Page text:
Teachers Matter: Communities of Inquiry for Professional Learning and Development

Teachers Matter



To ensure a higher standard of learning, schools must insist on the best possible quality of teaching and create an integrated, collaborative, continual-growth faculty culture where practice and research unite (Barber and Mourshed).

The Critical Impact of Teachers in Schools

Recent research confirms what most of us already know—that high-quality teaching improves student learning and drives student success. Yet, although teachers are the lynchpins, the “final gatekeepers,” shockingly little is known about their professional learning and development. While the notion of teacher at the center of student learning appears beyond debate, teachers themselves are often left out of the conversation; they remain “the most affected, and least consulted” (Kooy, 2014) in the educational process. Teachers have the primary responsibility for student learning and indeed, “The quality of an education system cannot exceed the quality of its teachers” (Barber and Mourshed, 2007). In this article, I will argue that restoring teachers to their rightful professional position and responsibilities will tip the balance in favor of teacher-driven professional development to transform and improve student learning (Cole, 2012).

Teacher Learning as Professional Development

The current and continuing force to “improve” education over the last twenty years (probably beginning with George Bush’s “no child left behind” movement) has driven the content, testing, and accountability movements. The recognition that change and reform cannot happen without teachers has led to increased emphasis on professional development even in the fiscal “more-with-less” environments. Reliance on the traditional “one-shot” workshop (Clark, 2001) remains the mainstay of professional development. Often planned by external agencies (school districts, for example) and led by an “expert,” they fall far short of the intended goal of affecting change in teachers (Clark, 2001; Fullan, 2006).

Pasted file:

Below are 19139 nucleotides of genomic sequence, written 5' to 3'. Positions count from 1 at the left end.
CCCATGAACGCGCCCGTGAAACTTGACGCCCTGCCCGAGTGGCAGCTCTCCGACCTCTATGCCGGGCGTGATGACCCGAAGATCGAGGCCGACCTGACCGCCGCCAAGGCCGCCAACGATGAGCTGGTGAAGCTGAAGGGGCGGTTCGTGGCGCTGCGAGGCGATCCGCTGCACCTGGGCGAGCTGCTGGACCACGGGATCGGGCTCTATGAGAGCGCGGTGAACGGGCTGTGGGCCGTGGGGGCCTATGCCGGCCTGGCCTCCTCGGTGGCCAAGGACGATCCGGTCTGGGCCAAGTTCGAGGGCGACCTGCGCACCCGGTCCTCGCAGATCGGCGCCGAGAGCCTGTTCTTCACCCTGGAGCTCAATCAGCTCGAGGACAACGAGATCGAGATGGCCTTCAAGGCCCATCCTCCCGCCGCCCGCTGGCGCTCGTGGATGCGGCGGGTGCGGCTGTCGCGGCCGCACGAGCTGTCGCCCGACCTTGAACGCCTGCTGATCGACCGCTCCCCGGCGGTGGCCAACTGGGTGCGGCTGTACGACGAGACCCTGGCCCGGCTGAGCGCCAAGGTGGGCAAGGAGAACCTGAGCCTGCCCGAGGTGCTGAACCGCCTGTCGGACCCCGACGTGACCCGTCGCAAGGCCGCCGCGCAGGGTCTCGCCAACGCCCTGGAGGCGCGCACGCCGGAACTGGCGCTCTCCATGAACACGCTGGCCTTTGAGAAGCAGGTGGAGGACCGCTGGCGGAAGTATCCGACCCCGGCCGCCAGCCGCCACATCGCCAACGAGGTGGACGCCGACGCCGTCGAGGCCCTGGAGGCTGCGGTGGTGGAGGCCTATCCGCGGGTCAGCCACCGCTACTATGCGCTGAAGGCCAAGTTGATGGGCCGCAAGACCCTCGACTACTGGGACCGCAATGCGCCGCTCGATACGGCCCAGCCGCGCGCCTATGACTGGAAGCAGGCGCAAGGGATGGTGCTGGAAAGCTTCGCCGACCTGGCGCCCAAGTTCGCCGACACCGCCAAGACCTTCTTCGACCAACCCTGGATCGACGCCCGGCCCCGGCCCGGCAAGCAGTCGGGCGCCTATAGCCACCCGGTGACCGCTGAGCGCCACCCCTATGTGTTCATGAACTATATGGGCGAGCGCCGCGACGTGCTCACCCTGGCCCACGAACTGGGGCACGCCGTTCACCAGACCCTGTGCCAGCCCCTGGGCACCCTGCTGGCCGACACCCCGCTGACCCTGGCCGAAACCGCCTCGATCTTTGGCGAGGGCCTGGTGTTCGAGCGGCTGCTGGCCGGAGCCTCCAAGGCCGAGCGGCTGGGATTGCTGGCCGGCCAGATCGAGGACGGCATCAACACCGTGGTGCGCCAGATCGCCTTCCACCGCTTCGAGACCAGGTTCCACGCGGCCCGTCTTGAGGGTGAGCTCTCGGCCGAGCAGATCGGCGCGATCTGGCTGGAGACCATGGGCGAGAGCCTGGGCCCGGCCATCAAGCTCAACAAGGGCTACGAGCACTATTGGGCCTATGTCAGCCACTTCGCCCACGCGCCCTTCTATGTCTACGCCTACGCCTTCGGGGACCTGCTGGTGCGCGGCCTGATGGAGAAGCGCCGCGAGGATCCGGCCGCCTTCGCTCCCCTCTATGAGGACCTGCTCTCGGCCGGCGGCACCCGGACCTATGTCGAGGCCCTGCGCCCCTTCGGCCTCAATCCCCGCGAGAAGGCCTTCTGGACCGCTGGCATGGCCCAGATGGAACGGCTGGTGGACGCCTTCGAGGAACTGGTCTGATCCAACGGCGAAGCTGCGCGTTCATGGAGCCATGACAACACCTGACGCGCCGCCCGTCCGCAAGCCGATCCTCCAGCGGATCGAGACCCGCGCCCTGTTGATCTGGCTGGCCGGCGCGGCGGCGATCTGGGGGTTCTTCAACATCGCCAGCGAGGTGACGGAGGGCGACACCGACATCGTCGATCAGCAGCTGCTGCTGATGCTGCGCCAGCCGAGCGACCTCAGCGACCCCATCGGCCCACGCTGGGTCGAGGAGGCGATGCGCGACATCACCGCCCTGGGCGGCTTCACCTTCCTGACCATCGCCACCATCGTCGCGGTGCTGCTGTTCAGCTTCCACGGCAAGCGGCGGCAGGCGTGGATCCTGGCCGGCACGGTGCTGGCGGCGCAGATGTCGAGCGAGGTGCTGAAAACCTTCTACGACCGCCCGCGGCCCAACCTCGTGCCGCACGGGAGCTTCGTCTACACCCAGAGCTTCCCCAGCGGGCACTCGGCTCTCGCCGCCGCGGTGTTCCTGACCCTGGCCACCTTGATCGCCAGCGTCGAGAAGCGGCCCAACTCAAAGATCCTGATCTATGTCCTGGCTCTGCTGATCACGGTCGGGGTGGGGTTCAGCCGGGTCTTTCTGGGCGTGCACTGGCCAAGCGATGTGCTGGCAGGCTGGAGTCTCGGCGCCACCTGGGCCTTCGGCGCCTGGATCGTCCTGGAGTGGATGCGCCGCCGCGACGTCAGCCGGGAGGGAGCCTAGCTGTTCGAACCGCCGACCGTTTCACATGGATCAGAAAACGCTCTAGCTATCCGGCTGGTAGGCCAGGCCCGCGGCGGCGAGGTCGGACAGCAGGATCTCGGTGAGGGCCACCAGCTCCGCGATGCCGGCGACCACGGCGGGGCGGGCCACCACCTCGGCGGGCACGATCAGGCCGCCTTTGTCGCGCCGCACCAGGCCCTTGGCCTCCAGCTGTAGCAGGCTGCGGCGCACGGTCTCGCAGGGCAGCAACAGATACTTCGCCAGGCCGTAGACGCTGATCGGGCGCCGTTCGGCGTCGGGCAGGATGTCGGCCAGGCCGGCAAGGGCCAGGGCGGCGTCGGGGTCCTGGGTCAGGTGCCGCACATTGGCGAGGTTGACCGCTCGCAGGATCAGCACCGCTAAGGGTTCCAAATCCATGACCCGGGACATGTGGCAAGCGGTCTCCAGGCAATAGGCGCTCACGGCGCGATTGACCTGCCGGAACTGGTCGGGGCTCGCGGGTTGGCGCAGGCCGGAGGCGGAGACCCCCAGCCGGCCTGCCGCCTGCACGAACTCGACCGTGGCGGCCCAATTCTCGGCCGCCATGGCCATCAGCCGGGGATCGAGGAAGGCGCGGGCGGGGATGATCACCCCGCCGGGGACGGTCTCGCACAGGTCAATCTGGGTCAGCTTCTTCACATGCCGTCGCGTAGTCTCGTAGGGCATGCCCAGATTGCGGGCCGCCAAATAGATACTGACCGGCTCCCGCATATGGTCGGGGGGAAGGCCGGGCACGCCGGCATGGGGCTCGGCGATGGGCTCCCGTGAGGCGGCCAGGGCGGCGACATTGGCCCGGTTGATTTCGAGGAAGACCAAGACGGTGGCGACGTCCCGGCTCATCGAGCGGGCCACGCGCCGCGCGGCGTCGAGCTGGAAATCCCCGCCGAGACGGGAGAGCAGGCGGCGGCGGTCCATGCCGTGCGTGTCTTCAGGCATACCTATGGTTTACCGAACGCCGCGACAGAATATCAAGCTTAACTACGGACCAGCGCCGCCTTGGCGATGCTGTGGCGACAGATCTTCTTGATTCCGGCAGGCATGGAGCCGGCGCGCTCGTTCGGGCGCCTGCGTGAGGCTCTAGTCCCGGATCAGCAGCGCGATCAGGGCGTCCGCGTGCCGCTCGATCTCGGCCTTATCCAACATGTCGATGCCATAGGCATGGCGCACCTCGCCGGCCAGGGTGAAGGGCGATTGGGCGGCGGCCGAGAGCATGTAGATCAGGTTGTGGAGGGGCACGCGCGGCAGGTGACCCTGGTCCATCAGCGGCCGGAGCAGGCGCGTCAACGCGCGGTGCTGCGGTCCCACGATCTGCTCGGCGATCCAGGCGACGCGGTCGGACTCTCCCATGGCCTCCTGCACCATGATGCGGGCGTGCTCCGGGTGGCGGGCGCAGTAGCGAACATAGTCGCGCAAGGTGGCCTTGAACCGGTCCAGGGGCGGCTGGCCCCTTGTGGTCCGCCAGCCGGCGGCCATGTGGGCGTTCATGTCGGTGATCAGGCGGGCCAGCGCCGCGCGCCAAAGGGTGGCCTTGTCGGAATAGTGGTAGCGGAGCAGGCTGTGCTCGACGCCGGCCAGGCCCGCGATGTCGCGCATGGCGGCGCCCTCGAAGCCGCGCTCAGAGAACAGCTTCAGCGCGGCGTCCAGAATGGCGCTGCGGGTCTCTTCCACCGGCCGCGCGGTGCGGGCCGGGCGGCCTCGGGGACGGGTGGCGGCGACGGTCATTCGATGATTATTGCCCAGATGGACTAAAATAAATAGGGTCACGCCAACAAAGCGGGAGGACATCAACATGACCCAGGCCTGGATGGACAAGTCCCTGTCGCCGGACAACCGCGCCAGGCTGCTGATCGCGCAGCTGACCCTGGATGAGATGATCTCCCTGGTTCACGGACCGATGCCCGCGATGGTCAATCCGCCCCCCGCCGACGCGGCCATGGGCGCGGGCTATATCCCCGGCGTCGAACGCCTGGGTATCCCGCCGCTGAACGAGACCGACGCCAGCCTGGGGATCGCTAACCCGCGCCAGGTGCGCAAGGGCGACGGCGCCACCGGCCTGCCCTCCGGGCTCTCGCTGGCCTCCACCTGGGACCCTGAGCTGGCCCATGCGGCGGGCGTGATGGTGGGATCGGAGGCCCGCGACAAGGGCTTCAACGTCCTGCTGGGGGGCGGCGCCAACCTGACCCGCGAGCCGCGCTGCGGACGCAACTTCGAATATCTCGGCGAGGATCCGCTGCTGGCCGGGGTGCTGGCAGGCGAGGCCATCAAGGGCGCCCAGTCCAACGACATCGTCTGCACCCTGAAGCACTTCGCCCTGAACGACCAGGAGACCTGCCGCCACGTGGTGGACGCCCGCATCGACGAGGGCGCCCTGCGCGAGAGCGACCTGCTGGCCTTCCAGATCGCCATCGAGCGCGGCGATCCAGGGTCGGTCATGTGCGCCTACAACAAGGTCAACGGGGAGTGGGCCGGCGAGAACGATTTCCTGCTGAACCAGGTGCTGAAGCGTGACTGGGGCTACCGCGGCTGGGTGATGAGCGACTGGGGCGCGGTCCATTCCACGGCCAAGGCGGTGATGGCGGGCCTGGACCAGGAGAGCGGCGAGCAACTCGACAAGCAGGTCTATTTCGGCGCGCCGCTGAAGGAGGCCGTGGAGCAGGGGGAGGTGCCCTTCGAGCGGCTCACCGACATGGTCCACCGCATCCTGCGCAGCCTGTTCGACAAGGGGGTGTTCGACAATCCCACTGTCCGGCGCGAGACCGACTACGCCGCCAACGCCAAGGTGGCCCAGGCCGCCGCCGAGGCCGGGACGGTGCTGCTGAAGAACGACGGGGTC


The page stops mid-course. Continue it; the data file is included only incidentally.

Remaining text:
To put this into perspective, think back over the number of in-service training sessions, teacher conferences, workshops, and seminars that you have attended. Now, ask yourself some hard questions: “How much has my classroom today changed from what it was like ten or fifteen years ago? How different is my teaching? How many of the ideas, concepts, and skills presented and discussed in trainings actually have taken deep root in my classroom?” And to those questions, we can add: “Who is the expert on my students? Why do outside agencies presume to know my students, my school, my pedagogical knowledge and practices?” The message is fairly clear: Teachers need “fixing” and cannot be trusted to determine their professional learning needs. This is a powerful and compelling point of discussion for Christian teachers and school practices.

While the workshop model still predominates, some changes in structuring professional development includes the popular PLC model (professional learning community) that has been widely adopted across schools and districts. Informed by research on collaboration and social knowledge construction (Clark, 2001; Edwards, 2012; Kooy, 2012; Rentfro, 2005), PLCs consist of teacher groups who focus on issues directly related to their particular school.